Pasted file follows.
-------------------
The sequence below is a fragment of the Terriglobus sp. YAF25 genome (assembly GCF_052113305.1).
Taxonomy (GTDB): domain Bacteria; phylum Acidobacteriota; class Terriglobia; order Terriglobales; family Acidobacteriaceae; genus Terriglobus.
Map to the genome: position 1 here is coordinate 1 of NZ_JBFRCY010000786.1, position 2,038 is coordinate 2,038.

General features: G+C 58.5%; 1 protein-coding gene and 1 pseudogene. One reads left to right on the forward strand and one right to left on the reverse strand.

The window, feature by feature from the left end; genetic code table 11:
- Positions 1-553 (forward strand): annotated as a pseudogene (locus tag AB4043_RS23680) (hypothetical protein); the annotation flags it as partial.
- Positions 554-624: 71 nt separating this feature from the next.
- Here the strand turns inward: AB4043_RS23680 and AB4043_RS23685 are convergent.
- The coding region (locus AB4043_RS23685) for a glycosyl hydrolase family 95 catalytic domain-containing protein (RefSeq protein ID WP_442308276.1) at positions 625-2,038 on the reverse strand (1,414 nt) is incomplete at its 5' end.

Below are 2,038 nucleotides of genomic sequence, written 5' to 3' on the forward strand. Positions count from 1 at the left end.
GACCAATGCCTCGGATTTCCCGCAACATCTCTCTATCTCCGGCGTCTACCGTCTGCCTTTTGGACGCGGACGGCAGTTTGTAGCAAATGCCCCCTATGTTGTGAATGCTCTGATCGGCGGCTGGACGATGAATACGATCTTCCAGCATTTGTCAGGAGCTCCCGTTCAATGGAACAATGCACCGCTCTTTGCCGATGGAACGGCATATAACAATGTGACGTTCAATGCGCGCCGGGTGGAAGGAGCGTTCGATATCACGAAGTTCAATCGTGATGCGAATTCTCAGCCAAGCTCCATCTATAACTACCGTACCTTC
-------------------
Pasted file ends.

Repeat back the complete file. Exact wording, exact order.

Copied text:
The sequence below is a fragment of the Terriglobus sp. YAF25 genome (assembly GCF_052113305.1).
Taxonomy (GTDB): domain Bacteria; phylum Acidobacteriota; class Terriglobia; order Terriglobales; family Acidobacteriaceae; genus Terriglobus.
Map to the genome: position 1 here is coordinate 1 of NZ_JBFRCY010000786.1, position 2,038 is coordinate 2,038.

General features: G+C 58.5%; 1 protein-coding gene and 1 pseudogene. One reads left to right on the forward strand and one right to left on the reverse strand.

The window, feature by feature from the left end; genetic code table 11:
- Positions 1-553 (forward strand): annotated as a pseudogene (locus tag AB4043_RS23680) (hypothetical protein); the annotation flags it as partial.
- Positions 554-624: 71 nt separating this feature from the next.
- Here the strand turns inward: AB4043_RS23680 and AB4043_RS23685 are convergent.
- The coding region (locus AB4043_RS23685) for a glycosyl hydrolase family 95 catalytic domain-containing protein (RefSeq protein ID WP_442308276.1) at positions 625-2,038 on the reverse strand (1,414 nt) is incomplete at its 5' end.

Below are 2,038 nucleotides of genomic sequence, written 5' to 3' on the forward strand. Positions count from 1 at the left end.
GACCAATGCCTCGGATTTCCCGCAACATCTCTCTATCTCCGGCGTCTACCGTCTGCCTTTTGGACGCGGACGGCAGTTTGTAGCAAATGCCCCCTATGTTGTGAATGCTCTGATCGGCGGCTGGACGATGAATACGATCTTCCAGCATTTGTCAGGAGCTCCCGTTCAATGGAACAATGCACCGCTCTTTGCCGATGGAACGGCATATAACAATGTGACGTTCAATGCGCGCCGGGTGGAAGGAGCGTTCGATATCACGAAGTTCAATCGTGATGCGAATTCTCAGCCAAGCTCCATCTATAACTACCGTACCTTC